The first is the type that seems so obvious and intuitive to you and everyone else that in a perfect world it would simply be considered standard; but, in reality, in our flawed world, what should be considered standard is actually so rare that it has to be elevated to the level of “perfect.” This is the type of perfect that makes you and most other people think, “Why isn’t everything like this? Why is it so hard to find …” a black V-neck cotton sweater, or a casual non-chain restaurant with comfortable booths, etc.—“that is just exactly the way everyone knows something like this should be?” “Perfect,” we all say with relief when we finally find something like this that is exactly as it should be. “Perfect. Why was this so hard to find?” The other type of perfect is the type you never could have expected and then could never replicate.
- On the infinitude of love
“One more thing,” she said. “You meet a finite number of people in your life. It feels to you like it’s infinite, but it’s not. I think it’s the biggest thing I can see that you can’t. Because your brain doesn’t work the way mine works, with all these calculations and everything. You think you meet an infinite number of taxi drivers, but you don’t, it’s probably not even a thousand, in your whole life. Or doctors or nurses—do you get what I’m trying to say? At all?... There’s always going to be one more thing. Because that’s what infinite feels like. And the difference between love and everything else is that it’s infinite, it’s built out of something infinite, or it feels like it is, anyway, which is the same thing to us. Or to you, and to simulations like me—I know what I am. But you can’t see it, because to you everything is infinite. You think a million billion more things will come your way, a million billion more versions of everything. But no, everything that actually causes that infinite feeling, the circumstances of every infinite feeling, is so, so finite. And I know you can feel this. I mean, if I can, you can!” She laughed, desperately. “If I can? Come on! I’m a robot! If I can feel this, you can feel this! You can feel this.”
It's been about a month since I've read the book, and I still find myself thinking about that last quote about love from time to time.
Makes me want to re watch The Office.
Constance Verity Saves the World - A. Lee Martinez
I am a huge A. Lee Martinez fan and I love his stuff, but man this book sucked. This series is so disappointing- the first one was bad and this one isn't any better (actually arguably worse, since there's been more time to develop the characters and the story). I didn't like any of the characters, which is strange because the main thing I loved about his other books were how relatable and real his characters were. He just kept on hammering the same stupid theme- "Constance Verity is awesome and saves the world and is generally really great, but at the same time she just wants to be normal! Isn't that conflict so interesting and worth devoting an entire [whiny] book to?"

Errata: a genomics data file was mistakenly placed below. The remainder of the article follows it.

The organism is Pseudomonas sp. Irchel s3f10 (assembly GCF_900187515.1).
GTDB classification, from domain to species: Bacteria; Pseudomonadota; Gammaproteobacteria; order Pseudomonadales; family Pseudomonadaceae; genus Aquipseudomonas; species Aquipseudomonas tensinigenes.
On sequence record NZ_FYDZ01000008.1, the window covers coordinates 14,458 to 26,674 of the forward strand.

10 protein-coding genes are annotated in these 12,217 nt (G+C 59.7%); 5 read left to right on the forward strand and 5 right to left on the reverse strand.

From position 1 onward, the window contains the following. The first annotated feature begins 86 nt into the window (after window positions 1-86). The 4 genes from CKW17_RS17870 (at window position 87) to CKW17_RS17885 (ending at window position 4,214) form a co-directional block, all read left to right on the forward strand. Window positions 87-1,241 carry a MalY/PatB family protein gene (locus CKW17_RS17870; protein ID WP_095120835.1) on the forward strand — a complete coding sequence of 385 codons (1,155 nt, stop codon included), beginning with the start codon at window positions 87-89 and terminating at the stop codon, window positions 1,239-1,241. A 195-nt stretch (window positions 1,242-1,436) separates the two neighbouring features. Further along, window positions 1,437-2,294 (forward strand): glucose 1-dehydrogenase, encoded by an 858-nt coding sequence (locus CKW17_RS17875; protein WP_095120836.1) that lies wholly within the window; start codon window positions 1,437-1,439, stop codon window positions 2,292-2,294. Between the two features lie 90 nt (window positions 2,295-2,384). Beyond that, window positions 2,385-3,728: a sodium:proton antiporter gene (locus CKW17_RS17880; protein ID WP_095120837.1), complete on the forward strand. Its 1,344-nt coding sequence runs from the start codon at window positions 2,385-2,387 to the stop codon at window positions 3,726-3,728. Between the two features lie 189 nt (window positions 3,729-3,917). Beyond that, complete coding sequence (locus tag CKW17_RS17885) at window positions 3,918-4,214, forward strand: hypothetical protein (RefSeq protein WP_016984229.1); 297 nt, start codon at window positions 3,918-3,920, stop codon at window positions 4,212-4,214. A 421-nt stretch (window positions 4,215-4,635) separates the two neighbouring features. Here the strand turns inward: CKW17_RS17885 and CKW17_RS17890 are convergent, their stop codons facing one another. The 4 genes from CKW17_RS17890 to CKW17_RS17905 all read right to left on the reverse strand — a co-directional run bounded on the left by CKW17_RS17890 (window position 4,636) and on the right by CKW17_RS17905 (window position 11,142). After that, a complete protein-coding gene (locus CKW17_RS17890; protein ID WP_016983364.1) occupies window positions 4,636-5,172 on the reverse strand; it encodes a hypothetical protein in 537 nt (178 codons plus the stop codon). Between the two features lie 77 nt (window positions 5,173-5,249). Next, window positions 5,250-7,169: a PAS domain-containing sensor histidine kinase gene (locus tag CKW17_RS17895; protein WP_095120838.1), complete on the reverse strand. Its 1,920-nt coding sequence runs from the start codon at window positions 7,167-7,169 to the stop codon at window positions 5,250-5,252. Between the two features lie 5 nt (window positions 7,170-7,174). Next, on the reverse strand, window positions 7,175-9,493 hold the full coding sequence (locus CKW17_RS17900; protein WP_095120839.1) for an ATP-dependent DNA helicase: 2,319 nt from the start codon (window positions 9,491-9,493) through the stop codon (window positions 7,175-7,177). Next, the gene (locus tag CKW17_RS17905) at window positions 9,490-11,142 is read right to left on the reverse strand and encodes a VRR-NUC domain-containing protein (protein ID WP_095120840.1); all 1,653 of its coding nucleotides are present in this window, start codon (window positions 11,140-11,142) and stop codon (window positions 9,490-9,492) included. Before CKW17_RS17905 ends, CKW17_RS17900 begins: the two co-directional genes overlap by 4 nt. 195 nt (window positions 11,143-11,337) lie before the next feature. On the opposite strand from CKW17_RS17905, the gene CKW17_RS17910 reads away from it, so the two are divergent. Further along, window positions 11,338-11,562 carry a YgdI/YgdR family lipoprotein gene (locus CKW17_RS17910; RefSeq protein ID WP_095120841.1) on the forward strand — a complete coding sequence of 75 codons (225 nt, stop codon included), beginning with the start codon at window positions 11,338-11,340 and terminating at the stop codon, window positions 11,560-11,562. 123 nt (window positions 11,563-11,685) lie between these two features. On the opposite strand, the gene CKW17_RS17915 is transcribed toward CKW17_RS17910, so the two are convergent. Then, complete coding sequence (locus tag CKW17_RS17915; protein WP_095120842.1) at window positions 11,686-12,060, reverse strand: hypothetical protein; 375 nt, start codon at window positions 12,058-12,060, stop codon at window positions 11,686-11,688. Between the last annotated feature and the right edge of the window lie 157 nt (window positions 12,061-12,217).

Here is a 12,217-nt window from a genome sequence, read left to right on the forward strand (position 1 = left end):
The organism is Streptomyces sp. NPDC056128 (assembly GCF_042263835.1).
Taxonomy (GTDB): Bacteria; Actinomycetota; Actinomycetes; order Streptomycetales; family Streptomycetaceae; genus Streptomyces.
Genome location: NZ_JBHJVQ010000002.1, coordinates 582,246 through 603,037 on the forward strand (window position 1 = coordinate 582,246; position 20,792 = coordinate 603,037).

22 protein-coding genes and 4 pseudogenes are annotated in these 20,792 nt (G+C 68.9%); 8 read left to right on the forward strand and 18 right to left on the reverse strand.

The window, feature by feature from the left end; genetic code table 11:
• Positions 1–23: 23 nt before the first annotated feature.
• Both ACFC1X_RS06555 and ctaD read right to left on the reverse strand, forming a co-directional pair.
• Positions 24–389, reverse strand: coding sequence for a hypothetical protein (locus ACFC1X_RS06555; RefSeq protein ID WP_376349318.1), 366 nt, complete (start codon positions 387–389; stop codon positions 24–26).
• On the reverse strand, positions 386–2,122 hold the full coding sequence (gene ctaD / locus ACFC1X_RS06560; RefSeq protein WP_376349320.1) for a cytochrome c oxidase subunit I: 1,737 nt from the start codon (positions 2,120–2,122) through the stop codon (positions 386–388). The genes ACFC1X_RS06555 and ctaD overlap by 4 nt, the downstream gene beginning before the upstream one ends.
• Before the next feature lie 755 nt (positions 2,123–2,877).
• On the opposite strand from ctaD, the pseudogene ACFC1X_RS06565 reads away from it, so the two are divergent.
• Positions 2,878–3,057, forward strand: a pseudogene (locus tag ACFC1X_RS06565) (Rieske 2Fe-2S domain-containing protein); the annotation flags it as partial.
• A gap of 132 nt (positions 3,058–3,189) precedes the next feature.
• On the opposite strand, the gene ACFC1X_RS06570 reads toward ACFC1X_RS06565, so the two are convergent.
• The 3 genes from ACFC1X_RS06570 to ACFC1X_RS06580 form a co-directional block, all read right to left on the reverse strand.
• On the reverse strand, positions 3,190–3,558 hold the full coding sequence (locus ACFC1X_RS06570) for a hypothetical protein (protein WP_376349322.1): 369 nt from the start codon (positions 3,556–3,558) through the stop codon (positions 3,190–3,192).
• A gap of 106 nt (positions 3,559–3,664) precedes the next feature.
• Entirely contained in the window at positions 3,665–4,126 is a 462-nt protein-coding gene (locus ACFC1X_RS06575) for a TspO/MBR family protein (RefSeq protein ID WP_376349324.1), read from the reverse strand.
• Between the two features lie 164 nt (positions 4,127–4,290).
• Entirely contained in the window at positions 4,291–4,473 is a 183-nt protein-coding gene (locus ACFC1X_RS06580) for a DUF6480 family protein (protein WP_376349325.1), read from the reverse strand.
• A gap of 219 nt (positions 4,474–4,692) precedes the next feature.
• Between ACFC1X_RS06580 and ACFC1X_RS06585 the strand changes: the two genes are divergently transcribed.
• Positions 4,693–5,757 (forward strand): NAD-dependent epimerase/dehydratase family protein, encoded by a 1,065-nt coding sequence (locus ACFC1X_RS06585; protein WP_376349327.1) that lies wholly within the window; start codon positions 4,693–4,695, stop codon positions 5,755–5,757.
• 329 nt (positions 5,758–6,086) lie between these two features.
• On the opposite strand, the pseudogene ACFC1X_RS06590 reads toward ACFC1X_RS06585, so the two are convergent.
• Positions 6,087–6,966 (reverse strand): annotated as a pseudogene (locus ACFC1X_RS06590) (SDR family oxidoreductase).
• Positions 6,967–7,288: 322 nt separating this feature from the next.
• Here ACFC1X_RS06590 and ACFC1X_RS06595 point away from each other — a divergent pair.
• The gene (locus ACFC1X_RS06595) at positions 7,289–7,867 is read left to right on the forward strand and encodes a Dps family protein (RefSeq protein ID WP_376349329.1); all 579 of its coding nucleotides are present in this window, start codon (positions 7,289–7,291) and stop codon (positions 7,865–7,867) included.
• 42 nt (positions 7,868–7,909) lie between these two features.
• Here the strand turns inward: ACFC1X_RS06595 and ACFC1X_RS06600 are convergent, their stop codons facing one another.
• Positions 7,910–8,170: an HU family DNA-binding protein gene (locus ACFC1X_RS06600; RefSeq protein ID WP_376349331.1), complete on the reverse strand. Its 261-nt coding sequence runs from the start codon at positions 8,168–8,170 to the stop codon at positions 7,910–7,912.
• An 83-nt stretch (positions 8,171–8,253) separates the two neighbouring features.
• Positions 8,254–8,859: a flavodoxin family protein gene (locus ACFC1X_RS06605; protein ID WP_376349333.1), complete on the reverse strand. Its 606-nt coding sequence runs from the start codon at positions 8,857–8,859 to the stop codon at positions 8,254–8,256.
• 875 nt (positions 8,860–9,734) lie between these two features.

Colorless Tsukuru Tazaki and His Years of Pilgrimage - Haruki Murakami
If you are interested in a wonderfully dreamy read about a journey of self discovery then read Colorless Tsukuru Tazaki and His Years of Pilgrimage.
I finally read my first Murakami! After years of being recommended Murakami from a ton of friends I finally actually read a Murakami novel, and man... I loved it.
Colorless Tsukuru Tazaki is a very dreamy read. There is a very delicate quality to the writing, which is so difficult to achieve- it requires enough words and description to be evocative but not too much to be heavy handed and too detailed. Every word feels necessary and incisive, and nothing (from the writing to the story) feels excessive or extraneous. It is well constructed not just chapter to chapter but as an entire story. The book flows beautifully as a whole, and I particularly love how he starts and ends chapters, which is tricky, because there are a lot of time jumps from Tsukuru's past to Tsukuru's present and lots of backstories of characters, but the transition always feels very smooth. The entire way through, reading it felt like a dream.
I also love the premise of the story. Tsukuru Tazaki works as an engineer on train stations in Tokyo, and back in high school, he was part of a group of 5 friends (2 other guys and 2 girls). They all had colors in their name besides Tsukuru (hence the title Colorless Tsukuru), and had very different personalities but were a very tightly knit group. Tsukuru worries that his colorless name reflects his colorless personality, and that he doesn't really contribute to or belong in the group. One year in their sophomore year, his fears are realized, and Tsukuru gets abruptly cut off from his friends, who say they never want to speak with him again. He leaves that box unopened in his heart until many years later, when someone encourages him to go back and resolve his past trauma, and Tsukuru goes on a pilgrimage to find answers and understand what happened.